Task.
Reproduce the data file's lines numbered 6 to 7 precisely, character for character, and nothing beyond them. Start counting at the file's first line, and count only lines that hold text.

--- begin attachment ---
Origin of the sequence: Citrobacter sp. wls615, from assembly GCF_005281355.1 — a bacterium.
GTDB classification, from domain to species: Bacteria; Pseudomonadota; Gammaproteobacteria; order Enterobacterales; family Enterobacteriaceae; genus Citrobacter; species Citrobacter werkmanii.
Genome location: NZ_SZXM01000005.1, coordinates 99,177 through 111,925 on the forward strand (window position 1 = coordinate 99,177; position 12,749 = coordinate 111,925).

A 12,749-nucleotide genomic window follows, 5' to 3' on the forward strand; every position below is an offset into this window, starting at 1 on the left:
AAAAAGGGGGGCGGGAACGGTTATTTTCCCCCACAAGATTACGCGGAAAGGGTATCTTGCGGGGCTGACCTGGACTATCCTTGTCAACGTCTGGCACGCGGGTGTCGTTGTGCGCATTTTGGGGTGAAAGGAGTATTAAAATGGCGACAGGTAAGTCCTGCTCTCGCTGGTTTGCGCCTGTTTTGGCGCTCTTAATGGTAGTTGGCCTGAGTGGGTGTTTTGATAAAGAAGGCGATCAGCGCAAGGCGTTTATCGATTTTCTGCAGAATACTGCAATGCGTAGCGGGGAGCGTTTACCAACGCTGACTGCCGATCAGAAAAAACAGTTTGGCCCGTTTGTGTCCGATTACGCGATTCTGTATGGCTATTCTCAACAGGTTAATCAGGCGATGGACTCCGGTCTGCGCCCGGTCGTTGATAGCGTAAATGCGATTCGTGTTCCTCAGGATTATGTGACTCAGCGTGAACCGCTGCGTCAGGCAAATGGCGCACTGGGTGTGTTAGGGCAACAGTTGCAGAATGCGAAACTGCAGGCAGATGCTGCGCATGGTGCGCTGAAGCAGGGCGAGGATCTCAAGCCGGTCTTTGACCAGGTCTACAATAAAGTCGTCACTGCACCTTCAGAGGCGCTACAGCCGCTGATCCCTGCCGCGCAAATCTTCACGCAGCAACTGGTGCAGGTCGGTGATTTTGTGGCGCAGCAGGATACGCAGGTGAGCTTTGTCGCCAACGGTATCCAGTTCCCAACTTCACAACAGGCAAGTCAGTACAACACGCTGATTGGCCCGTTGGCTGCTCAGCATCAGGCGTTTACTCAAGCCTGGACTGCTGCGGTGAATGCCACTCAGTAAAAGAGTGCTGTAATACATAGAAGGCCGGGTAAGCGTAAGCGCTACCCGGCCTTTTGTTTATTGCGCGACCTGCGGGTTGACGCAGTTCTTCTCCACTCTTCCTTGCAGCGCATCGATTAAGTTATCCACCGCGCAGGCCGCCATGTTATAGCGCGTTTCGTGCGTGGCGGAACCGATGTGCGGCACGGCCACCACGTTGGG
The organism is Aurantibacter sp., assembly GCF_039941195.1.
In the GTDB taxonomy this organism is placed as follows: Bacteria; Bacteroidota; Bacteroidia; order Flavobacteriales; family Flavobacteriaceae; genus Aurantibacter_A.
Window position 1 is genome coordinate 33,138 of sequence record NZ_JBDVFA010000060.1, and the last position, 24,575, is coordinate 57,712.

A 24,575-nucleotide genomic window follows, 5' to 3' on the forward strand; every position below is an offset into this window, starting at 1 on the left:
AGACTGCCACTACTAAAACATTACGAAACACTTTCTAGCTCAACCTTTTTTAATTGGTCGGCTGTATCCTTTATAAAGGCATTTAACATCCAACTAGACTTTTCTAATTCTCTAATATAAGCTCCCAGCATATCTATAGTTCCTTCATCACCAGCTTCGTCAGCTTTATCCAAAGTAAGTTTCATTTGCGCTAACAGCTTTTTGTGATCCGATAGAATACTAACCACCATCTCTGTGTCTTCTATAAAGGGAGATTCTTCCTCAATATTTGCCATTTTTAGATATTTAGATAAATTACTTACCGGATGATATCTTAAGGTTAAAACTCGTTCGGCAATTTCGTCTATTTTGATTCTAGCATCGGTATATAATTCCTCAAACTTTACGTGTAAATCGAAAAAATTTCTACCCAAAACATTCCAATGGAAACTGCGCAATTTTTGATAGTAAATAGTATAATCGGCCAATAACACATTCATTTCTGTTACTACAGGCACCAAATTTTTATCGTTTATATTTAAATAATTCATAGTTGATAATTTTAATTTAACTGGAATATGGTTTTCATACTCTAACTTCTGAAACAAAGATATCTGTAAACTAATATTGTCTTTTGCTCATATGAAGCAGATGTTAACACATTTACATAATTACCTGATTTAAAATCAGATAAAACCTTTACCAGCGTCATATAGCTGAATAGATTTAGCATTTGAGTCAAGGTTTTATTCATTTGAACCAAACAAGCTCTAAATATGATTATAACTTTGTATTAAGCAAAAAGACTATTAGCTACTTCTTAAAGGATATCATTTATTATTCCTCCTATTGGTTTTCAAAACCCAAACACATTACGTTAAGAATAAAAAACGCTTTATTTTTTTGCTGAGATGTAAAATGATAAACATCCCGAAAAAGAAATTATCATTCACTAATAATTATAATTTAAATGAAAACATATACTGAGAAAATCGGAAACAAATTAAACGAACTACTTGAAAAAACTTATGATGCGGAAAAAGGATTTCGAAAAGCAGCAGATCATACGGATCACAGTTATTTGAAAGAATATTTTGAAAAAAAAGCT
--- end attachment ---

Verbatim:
The organism is Aurantibacter sp., assembly GCF_039941195.1.
In the GTDB taxonomy this organism is placed as follows: Bacteria; Bacteroidota; Bacteroidia; order Flavobacteriales; family Flavobacteriaceae; genus Aurantibacter_A.